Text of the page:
I click on Magic Puzzles
to play with shades of blue sky
travel vicariously throughout the world
to jigsaw lands of Croatia, Romania,
New York, The Netherlands, or Russia.

It’s evening and I let you rest...

Read more: Thank You, My Tech Friend

 


 

What Is Not Said

by Enza Vynn-Cara




Why do you speak and say nothing?
Say everything when you’re silent?
Am I to hear past that silence?
Understand its undertones and overtones,
When your spoken words hold nothing but interstice silence?
Do you hear me? Am I the one whose cryptic words challenge you?
Do you listen? To my words, not my silence. I listen to your silence.
It doesn’t lie. Is that why you speak and say nothing?

 

Bio: Enza Vynn-Cara a self-learner with a passion for studying the craft. WVU courses introduced her to the world of creating writing. She has gained a BA in English Literature and Creative Writing. Her self-learning continues with WVU MFA courses. With her writers’ group, WWWE, Enza has co-authored two short stories in two anthologies: Women Who Write with Elves and Second Helpings.











 

Read more: What Is Not Said

 


 

Ups and Downs

by Enza Vynn-Cara




Up there
inside the tower
with the air filters on the roof
you watch the asphalt below
through bulletproof windows.

Around you, leather chairs swirl
to your will while profits climb
colored graphs made of recycled paper.

Down here,
the air sneezes grease
while the asphalt sinks.
At the corner by the zebra
crossing the cherry tree
dies, the cobbler closes down
shop with my shoes still inside.

They struck the notice on the window this morning.

 

Bio: Enza Vynn-Cara a self-learner with a passion for studying the craft. WVU courses introduced her to the world of creating writing. She has gained a BA in English Literature and Creative Writing. Her self-learning continues with WVU MFA courses. With her writers’ group, WWWE, Enza has co-authored two short stories in two anthologies: Women Who Write with Elves and Second Helpings.











 

Read more: Ups and Downs

 


 

Telemarketers

by Glenda (Glennis) Walker-Hobbs





those evil scourges of civilization
call morning, noon and night,
harass me every day

I don’t want magazines,
timeshares in Florida,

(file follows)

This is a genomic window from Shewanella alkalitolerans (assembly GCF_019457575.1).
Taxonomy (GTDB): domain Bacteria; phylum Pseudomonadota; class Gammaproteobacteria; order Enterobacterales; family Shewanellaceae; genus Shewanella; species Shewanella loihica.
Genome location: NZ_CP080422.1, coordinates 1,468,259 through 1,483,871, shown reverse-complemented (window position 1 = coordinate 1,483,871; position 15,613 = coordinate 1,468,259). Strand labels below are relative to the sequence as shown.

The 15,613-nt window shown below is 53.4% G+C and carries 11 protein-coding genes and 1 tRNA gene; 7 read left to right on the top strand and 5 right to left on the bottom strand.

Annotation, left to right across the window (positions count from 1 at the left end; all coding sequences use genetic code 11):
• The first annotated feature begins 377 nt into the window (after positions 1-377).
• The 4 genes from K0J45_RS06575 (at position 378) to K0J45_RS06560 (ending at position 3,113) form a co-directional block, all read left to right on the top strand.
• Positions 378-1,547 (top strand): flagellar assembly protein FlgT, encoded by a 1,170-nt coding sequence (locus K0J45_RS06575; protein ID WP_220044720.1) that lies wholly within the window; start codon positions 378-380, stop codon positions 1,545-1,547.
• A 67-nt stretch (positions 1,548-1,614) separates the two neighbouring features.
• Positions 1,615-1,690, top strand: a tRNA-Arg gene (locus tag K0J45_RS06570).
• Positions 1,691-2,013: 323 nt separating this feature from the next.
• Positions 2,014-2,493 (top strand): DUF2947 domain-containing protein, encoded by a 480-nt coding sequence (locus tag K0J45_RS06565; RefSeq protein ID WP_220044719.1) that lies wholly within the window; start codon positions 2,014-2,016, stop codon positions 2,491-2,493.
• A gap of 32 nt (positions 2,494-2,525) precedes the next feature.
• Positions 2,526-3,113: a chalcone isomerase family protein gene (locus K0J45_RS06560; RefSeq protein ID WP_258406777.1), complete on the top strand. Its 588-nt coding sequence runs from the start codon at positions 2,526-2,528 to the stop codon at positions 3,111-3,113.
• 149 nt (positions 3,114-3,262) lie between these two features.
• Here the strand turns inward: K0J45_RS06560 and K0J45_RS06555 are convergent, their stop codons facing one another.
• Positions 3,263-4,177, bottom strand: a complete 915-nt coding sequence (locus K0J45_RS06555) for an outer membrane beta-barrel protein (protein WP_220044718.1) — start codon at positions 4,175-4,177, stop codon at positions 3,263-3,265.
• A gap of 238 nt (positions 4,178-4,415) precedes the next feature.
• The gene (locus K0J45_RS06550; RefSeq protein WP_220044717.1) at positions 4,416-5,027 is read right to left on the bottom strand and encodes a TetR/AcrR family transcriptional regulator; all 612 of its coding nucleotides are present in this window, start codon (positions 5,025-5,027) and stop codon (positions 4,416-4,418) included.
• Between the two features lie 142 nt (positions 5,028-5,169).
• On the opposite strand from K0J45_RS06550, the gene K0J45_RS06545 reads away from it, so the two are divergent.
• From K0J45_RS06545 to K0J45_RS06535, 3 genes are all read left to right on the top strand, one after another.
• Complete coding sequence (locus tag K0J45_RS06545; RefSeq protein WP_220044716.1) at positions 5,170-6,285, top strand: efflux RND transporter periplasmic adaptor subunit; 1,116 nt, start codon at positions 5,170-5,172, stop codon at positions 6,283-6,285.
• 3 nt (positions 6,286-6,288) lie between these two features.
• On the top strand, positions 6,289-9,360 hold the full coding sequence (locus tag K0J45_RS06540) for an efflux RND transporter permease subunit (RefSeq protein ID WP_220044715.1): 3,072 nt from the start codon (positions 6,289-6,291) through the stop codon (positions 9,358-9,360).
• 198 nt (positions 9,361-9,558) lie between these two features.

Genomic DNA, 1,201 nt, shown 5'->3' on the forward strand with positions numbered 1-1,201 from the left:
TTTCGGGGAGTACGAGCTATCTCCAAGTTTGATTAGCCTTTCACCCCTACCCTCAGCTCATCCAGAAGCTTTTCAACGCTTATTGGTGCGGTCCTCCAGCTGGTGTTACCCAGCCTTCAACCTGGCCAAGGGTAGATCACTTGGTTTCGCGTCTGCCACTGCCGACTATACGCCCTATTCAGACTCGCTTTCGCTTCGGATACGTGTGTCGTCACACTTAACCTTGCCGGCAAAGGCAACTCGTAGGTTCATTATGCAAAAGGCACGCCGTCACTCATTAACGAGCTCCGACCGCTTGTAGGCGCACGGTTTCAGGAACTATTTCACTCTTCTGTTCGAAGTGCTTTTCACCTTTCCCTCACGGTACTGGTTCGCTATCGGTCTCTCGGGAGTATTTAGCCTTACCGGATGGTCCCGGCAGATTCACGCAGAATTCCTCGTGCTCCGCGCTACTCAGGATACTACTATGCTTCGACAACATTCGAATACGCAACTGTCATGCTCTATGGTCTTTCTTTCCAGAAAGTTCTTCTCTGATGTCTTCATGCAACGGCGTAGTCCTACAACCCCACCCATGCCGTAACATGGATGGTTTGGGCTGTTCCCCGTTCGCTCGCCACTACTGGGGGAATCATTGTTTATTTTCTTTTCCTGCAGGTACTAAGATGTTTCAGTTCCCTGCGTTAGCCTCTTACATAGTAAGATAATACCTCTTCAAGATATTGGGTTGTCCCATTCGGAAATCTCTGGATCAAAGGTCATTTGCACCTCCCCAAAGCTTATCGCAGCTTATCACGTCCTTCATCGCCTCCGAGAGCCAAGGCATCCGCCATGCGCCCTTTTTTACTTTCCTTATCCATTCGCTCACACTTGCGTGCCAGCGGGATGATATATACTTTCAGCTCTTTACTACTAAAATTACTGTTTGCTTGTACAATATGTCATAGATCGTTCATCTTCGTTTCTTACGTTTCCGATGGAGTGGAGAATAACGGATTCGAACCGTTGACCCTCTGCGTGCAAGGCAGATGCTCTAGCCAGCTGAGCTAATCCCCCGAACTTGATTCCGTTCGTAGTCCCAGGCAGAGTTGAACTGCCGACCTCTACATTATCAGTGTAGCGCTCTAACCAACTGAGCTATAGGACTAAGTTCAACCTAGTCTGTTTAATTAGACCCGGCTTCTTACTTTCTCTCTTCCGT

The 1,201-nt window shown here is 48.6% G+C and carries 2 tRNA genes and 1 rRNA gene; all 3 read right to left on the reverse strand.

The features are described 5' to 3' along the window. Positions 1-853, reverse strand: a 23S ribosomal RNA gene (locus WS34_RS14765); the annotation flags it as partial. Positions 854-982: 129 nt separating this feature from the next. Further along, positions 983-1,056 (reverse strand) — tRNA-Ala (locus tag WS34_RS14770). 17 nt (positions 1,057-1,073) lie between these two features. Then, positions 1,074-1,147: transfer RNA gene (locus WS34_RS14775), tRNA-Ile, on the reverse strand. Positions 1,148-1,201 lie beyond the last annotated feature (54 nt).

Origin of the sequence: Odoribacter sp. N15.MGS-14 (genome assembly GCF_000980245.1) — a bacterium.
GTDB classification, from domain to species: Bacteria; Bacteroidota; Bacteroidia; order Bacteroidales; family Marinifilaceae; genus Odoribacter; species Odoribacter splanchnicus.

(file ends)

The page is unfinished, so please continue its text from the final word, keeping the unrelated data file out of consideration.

fantastic ocean cruises

I’m in trouble with Revenue Canada,
if I don’t send money
I’ll be arrested for tax evasion and fraud

I don’t need to clean up my windows,
I washed them yesterday,
they’re sparkling clean

what in the world shall I do?
I’m almost out of my mind,
I don’t want to have a nice day

I’ve discovered the miracles of modern technology:
call display, call announce, call answer, call block
I ignore the phone and savour my coffee


Bio: Glenda (Glennis) Walker-Hobbs is Canadian and a long-time member of WVU. She belongs to Word Weavers and Julia Cameron groups. She is secretary of her local writer's group. She has published seven books of poetry and had her poetry and prose published in various anthologies. She is working on her poetry MFA. She has been published previously in Village Square. Glennis’s Poetry

 

Image by Julie Lach Julie from Pixabay
pixabay.com/vectors/phone-red-vintage-vectors-388838/ 
Gerardine Gail Baugh inserted the text.

Read more: Telemarketers

 


 

Oceanography

by Wynelda Ann Deaver





Ocean holds secrets close. Millions, trillion, gazillions of droplets mixed with millions, trillions and gazillions of other droplets that have been here there and in between. They move continuously, one place and many. They have held unicorn blood, sailor’s urine, the tears of God.

Still, Ocean holds.

Contains.

Boundaries are many and yet Ocean’s surface is even greater. Ocean grasps the ship cradles it close or flings it away with no malicious intent. There is no intent, no anger, no joy. Just is.